July 5th 2021 - Per section 40 of the Code of ethics and conduct of the Members of the National Assembly (hereinafter "the Code"), the Ethics Commissioner (hereinafter the “Commissioner”) published the summary of the disclosure of private interests for every MNA for the year 2020.

Within 60 days upon taking office and than on an annual basis, MNAs must file with the Commissioner a disclosure statement of their private interests. This concerns their personal interests as well as those of their immediate family, namely their spouse and their dependent children. The disclosure includes information related to income, to immovable property, to notice of expropriation, to professional, commercial, or industrial activities and to interests in an enterprise.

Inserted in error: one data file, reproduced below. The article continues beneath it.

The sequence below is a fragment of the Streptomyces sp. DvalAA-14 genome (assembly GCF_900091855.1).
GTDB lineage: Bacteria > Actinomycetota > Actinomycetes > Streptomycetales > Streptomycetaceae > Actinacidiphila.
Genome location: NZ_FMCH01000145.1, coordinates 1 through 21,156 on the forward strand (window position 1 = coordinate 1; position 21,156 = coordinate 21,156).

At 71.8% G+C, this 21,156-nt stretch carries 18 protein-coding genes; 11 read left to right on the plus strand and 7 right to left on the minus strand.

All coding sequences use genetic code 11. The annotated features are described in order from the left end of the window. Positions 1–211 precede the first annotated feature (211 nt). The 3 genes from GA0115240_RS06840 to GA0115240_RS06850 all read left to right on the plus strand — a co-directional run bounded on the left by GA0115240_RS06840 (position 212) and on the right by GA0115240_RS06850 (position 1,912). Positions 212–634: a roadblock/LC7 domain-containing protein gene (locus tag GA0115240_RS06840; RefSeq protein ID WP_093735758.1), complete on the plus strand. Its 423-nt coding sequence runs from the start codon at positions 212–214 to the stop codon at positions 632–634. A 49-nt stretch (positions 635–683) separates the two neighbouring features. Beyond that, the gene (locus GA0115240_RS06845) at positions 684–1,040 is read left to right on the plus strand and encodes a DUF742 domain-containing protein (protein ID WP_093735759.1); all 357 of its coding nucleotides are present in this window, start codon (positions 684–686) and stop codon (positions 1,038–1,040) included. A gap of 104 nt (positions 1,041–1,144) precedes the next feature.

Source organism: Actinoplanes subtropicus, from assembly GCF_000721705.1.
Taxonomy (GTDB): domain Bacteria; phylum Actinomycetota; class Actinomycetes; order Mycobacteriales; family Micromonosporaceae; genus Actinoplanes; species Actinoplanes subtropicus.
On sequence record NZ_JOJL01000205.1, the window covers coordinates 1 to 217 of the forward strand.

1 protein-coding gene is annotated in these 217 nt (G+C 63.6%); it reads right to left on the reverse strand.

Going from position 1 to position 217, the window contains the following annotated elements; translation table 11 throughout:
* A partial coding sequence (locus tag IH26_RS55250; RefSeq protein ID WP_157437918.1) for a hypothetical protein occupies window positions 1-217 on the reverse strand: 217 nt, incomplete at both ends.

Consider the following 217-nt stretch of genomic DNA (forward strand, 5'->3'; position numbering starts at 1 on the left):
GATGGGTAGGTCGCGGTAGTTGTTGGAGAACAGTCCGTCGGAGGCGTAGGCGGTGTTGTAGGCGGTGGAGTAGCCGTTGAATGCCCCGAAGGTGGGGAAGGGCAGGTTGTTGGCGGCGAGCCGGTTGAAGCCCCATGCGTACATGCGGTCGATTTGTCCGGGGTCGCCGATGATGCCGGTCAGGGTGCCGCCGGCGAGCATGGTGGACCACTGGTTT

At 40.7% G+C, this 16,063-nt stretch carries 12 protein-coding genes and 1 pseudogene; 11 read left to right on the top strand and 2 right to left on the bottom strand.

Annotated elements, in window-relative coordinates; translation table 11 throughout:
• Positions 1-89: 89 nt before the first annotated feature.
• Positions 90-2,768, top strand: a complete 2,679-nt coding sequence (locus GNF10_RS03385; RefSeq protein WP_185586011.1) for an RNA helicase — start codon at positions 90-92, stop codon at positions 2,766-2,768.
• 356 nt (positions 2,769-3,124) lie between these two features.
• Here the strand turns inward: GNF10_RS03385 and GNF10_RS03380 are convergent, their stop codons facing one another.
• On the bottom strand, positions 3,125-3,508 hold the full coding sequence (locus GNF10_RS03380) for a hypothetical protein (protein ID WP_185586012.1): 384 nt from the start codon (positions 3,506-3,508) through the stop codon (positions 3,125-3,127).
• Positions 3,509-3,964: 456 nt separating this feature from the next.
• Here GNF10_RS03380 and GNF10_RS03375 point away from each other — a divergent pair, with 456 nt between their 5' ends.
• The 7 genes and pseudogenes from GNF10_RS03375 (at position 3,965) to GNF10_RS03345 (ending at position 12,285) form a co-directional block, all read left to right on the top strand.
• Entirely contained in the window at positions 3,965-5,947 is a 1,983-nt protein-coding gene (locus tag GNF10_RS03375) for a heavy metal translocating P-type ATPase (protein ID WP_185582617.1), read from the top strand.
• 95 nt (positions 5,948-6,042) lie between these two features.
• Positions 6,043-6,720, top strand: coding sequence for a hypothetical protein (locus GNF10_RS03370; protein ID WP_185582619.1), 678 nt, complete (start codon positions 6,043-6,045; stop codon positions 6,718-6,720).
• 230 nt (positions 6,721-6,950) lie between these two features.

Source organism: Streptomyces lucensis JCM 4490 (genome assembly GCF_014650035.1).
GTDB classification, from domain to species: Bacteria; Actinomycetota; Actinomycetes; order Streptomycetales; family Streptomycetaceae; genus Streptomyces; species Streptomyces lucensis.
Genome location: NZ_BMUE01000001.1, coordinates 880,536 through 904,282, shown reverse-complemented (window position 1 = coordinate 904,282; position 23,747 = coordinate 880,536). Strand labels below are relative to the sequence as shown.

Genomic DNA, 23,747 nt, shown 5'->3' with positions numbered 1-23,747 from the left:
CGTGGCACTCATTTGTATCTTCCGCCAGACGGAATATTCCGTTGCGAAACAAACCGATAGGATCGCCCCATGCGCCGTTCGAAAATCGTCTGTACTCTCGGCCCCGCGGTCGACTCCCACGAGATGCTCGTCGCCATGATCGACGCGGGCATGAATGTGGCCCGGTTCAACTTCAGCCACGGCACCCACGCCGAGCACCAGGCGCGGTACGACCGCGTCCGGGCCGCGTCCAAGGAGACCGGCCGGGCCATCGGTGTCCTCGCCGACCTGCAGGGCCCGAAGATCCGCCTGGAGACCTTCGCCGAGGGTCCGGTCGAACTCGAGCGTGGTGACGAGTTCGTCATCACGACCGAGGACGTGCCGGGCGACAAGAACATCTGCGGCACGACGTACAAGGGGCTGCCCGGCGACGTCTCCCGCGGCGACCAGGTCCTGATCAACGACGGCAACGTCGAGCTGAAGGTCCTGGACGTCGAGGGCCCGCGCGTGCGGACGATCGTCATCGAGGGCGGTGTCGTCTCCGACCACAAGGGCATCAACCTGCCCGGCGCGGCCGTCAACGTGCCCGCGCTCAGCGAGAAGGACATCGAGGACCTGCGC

The Code identifies which information in the declaration must be made public. The summary strikes a balance between respecting the privacy of elected officials and providing the transparency required to maintain the public’s confidence in them.

Consult the summaries

June 4th 2021 - The Ethics Commissioner, Ariane Mignolet, acknowledges the vote of the members of the National Assembly who voted this morning on the "inquiry report concerning the Minister of Economy and Innovation and MNA for Terrebonne, Pierre Fitzgibbon".